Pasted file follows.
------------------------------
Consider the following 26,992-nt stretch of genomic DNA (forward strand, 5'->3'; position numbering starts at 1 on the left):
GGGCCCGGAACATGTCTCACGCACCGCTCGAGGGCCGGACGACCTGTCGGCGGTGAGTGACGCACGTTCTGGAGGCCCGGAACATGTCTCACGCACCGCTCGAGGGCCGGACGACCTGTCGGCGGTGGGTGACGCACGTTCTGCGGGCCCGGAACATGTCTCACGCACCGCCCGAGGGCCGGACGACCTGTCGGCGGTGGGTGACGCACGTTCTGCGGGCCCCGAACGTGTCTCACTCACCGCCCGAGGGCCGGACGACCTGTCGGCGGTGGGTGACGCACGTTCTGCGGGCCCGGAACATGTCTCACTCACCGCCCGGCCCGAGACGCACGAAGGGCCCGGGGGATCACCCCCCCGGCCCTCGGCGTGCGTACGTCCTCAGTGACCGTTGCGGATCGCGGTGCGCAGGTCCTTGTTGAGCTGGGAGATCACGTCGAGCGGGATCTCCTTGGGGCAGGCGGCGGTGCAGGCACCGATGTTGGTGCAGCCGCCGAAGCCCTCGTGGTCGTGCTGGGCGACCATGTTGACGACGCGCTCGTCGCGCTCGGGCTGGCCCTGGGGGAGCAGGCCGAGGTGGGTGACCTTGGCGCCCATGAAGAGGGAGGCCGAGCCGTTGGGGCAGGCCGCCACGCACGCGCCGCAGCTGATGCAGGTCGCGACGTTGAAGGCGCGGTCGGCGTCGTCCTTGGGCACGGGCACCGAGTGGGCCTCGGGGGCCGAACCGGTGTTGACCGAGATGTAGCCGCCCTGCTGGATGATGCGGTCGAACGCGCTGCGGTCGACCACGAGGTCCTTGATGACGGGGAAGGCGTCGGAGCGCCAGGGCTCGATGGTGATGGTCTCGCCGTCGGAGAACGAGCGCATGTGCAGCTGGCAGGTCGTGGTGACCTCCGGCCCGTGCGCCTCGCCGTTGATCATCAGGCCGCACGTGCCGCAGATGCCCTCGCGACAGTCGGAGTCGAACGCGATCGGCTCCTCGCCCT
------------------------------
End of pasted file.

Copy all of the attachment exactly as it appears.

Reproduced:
Consider the following 26,992-nt stretch of genomic DNA (forward strand, 5'->3'; position numbering starts at 1 on the left):
GGGCCCGGAACATGTCTCACGCACCGCTCGAGGGCCGGACGACCTGTCGGCGGTGAGTGACGCACGTTCTGGAGGCCCGGAACATGTCTCACGCACCGCTCGAGGGCCGGACGACCTGTCGGCGGTGGGTGACGCACGTTCTGCGGGCCCGGAACATGTCTCACGCACCGCCCGAGGGCCGGACGACCTGTCGGCGGTGGGTGACGCACGTTCTGCGGGCCCCGAACGTGTCTCACTCACCGCCCGAGGGCCGGACGACCTGTCGGCGGTGGGTGACGCACGTTCTGCGGGCCCGGAACATGTCTCACTCACCGCCCGGCCCGAGACGCACGAAGGGCCCGGGGGATCACCCCCCCGGCCCTCGGCGTGCGTACGTCCTCAGTGACCGTTGCGGATCGCGGTGCGCAGGTCCTTGTTGAGCTGGGAGATCACGTCGAGCGGGATCTCCTTGGGGCAGGCGGCGGTGCAGGCACCGATGTTGGTGCAGCCGCCGAAGCCCTCGTGGTCGTGCTGGGCGACCATGTTGACGACGCGCTCGTCGCGCTCGGGCTGGCCCTGGGGGAGCAGGCCGAGGTGGGTGACCTTGGCGCCCATGAAGAGGGAGGCCGAGCCGTTGGGGCAGGCCGCCACGCACGCGCCGCAGCTGATGCAGGTCGCGACGTTGAAGGCGCGGTCGGCGTCGTCCTTGGGCACGGGCACCGAGTGGGCCTCGGGGGCCGAACCGGTGTTGACCGAGATGTAGCCGCCCTGCTGGATGATGCGGTCGAACGCGCTGCGGTCGACCACGAGGTCCTTGATGACGGGGAAGGCGTCGGAGCGCCAGGGCTCGATGGTGATGGTCTCGCCGTCGGAGAACGAGCGCATGTGCAGCTGGCAGGTCGTGGTGACCTCCGGCCCGTGCGCCTCGCCGTTGATCATCAGGCCGCACGTGCCGCAGATGCCCTCGCGACAGTCGGAGTCGAACGCGATCGGCTCCTCGCCCT